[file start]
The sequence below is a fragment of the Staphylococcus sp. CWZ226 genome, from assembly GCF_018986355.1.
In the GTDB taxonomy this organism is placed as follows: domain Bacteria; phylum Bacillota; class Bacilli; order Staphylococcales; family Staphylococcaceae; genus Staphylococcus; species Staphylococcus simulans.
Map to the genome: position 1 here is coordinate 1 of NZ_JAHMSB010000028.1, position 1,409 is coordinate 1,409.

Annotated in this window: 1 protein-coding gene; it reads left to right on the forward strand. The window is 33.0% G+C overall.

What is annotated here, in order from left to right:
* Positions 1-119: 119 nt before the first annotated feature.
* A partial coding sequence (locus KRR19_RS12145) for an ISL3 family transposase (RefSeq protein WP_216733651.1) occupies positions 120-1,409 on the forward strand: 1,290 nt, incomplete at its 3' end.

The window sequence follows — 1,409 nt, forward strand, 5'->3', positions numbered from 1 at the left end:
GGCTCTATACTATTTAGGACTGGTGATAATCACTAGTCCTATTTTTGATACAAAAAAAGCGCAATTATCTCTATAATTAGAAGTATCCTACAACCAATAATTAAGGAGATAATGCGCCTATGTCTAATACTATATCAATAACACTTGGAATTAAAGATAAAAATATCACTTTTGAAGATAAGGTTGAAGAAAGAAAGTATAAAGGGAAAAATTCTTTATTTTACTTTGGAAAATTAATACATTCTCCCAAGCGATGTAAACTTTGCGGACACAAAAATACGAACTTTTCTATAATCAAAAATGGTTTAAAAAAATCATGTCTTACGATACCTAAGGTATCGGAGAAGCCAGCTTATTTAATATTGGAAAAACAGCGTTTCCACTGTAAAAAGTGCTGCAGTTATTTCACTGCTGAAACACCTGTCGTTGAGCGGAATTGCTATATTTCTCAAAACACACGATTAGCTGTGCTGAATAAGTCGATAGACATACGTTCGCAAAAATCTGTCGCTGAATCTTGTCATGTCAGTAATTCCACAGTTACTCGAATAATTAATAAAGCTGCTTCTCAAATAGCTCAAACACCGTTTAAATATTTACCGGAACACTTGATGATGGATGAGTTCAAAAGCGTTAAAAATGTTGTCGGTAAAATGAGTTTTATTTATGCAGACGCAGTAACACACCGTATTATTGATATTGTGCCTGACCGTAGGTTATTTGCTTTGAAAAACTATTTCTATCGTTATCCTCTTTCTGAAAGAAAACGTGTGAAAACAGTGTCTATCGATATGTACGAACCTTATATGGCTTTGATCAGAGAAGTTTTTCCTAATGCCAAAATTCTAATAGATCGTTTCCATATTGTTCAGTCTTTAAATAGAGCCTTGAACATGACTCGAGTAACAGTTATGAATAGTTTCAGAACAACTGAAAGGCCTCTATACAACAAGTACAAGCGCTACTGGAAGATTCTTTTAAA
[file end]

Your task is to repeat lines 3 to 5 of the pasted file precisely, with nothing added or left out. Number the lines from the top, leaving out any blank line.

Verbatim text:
Map to the genome: position 1 here is coordinate 1 of NZ_JAHMSB010000028.1, position 1,409 is coordinate 1,409.

Annotated in this window: 1 protein-coding gene; it reads left to right on the forward strand. The window is 33.0% G+C overall.

What is annotated here, in order from left to right: